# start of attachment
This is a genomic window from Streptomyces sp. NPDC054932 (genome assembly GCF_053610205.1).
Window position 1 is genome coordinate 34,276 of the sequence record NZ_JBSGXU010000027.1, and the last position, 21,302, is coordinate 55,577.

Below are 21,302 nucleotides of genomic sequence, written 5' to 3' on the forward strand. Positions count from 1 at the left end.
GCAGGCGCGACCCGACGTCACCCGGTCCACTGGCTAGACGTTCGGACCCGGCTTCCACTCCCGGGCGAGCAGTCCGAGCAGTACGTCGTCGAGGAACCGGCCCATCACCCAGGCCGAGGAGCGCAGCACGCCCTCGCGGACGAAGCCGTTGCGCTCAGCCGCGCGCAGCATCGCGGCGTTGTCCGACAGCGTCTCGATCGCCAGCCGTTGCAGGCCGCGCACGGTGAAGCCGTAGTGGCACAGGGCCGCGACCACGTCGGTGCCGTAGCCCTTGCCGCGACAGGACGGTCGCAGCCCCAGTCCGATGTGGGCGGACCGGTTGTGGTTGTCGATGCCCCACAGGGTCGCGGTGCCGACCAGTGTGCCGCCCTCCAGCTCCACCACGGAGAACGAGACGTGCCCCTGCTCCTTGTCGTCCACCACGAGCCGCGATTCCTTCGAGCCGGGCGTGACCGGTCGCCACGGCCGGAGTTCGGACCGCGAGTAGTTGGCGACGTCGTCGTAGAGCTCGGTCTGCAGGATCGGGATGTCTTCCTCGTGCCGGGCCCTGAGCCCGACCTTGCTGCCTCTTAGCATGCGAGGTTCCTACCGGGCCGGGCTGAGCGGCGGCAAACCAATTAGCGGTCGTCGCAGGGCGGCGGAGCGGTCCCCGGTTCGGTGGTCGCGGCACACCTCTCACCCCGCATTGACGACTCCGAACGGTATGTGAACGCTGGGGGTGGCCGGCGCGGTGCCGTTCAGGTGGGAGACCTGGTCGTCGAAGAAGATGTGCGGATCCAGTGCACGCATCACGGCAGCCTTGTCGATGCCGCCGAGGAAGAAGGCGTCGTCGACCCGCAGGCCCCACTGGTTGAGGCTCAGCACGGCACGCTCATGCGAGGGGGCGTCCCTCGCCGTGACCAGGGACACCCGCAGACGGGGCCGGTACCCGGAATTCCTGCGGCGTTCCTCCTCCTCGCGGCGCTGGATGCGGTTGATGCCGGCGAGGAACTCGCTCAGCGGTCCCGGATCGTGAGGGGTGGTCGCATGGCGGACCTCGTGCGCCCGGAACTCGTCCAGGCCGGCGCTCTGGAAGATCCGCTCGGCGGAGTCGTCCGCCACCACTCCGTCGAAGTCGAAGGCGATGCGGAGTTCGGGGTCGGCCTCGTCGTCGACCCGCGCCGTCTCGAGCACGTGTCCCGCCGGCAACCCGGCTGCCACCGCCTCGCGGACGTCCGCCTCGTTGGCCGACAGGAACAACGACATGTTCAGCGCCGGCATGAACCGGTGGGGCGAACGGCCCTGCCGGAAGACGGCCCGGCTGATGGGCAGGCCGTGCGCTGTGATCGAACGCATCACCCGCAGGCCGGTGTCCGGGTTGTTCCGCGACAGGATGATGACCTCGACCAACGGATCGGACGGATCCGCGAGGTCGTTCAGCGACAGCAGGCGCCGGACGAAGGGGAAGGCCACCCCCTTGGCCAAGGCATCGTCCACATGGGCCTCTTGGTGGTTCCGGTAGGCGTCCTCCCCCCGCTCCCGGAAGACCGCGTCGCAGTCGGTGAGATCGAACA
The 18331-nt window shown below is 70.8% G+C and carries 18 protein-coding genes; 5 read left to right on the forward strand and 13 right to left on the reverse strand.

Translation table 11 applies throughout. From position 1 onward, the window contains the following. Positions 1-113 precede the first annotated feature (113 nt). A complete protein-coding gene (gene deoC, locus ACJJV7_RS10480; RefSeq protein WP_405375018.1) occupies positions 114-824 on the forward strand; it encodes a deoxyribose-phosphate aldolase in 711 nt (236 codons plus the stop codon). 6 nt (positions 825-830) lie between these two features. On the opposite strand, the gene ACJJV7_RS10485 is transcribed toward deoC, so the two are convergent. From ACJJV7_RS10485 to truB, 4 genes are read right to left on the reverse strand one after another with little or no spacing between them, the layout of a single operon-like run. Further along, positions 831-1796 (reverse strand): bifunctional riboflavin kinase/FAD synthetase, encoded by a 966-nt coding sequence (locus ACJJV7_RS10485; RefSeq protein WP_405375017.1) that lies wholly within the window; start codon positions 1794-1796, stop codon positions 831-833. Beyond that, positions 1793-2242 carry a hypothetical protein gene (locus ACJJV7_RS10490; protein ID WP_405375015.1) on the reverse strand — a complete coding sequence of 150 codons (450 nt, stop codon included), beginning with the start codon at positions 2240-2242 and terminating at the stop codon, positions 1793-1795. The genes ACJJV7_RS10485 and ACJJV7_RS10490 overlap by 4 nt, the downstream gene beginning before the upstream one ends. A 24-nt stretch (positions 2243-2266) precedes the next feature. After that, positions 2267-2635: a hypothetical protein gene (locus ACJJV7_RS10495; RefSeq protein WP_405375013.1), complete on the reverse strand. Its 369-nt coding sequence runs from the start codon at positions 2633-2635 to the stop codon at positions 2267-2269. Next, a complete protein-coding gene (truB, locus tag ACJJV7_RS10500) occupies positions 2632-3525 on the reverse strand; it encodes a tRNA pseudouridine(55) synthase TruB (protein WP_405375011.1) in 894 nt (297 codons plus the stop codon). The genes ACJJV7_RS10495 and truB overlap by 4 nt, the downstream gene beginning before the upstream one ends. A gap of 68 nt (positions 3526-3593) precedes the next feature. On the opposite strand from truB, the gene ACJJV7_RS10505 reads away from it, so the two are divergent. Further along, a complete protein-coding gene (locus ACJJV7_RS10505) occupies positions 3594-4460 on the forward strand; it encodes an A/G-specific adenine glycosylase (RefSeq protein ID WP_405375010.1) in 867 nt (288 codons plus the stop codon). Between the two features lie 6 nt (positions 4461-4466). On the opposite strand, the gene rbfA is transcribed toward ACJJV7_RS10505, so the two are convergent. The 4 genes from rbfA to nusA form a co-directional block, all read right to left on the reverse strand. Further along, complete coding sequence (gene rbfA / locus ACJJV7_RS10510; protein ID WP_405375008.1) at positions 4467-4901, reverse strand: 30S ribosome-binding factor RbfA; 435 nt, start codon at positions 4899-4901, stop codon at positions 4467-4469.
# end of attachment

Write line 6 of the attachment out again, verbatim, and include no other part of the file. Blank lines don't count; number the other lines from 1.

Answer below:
Translation table 11 applies throughout. From position 1 onward, the window contains the following. Positions 1-113 precede the first annotated feature (113 nt). A complete protein-coding gene (gene deoC, locus ACJJV7_RS10480; RefSeq protein WP_405375018.1) occupies positions 114-824 on the forward strand; it encodes a deoxyribose-phosphate aldolase in 711 nt (236 codons plus the stop codon). 6 nt (positions 825-830) lie between these two features. On the opposite strand, the gene ACJJV7_RS10485 is transcribed toward deoC, so the two are convergent. From ACJJV7_RS10485 to truB, 4 genes are read right to left on the reverse strand one after another with little or no spacing between them, the layout of a single operon-like run. Further along, positions 831-1796 (reverse strand): bifunctional riboflavin kinase/FAD synthetase, encoded by a 966-nt coding sequence (locus ACJJV7_RS10485; RefSeq protein WP_405375017.1) that lies wholly within the window; start codon positions 1794-1796, stop codon positions 831-833. Beyond that, positions 1793-2242 carry a hypothetical protein gene (locus ACJJV7_RS10490; protein ID WP_405375015.1) on the reverse strand — a complete coding sequence of 150 codons (450 nt, stop codon included), beginning with the start codon at positions 2240-2242 and terminating at the stop codon, positions 1793-1795. The genes ACJJV7_RS10485 and ACJJV7_RS10490 overlap by 4 nt, the downstream gene beginning before the upstream one ends. A 24-nt stretch (positions 2243-2266) precedes the next feature. After that, positions 2267-2635: a hypothetical protein gene (locus ACJJV7_RS10495; RefSeq protein WP_405375013.1), complete on the reverse strand. Its 369-nt coding sequence runs from the start codon at positions 2633-2635 to the stop codon at positions 2267-2269. Next, a complete protein-coding gene (truB, locus tag ACJJV7_RS10500) occupies positions 2632-3525 on the reverse strand; it encodes a tRNA pseudouridine(55) synthase TruB (protein WP_405375011.1) in 894 nt (297 codons plus the stop codon). The genes ACJJV7_RS10495 and truB overlap by 4 nt, the downstream gene beginning before the upstream one ends. A gap of 68 nt (positions 3526-3593) precedes the next feature. On the opposite strand from truB, the gene ACJJV7_RS10505 reads away from it, so the two are divergent. Further along, a complete protein-coding gene (locus ACJJV7_RS10505) occupies positions 3594-4460 on the forward strand; it encodes an A/G-specific adenine glycosylase (RefSeq protein ID WP_405375010.1) in 867 nt (288 codons plus the stop codon). Between the two features lie 6 nt (positions 4461-4466). On the opposite strand, the gene rbfA is transcribed toward ACJJV7_RS10505, so the two are convergent. The 4 genes from rbfA to nusA form a co-directional block, all read right to left on the reverse strand. Further along, complete coding sequence (gene rbfA / locus ACJJV7_RS10510; protein ID WP_405375008.1) at positions 4467-4901, reverse strand: 30S ribosome-binding factor RbfA; 435 nt, start codon at positions 4899-4901, stop codon at positions 4467-4469.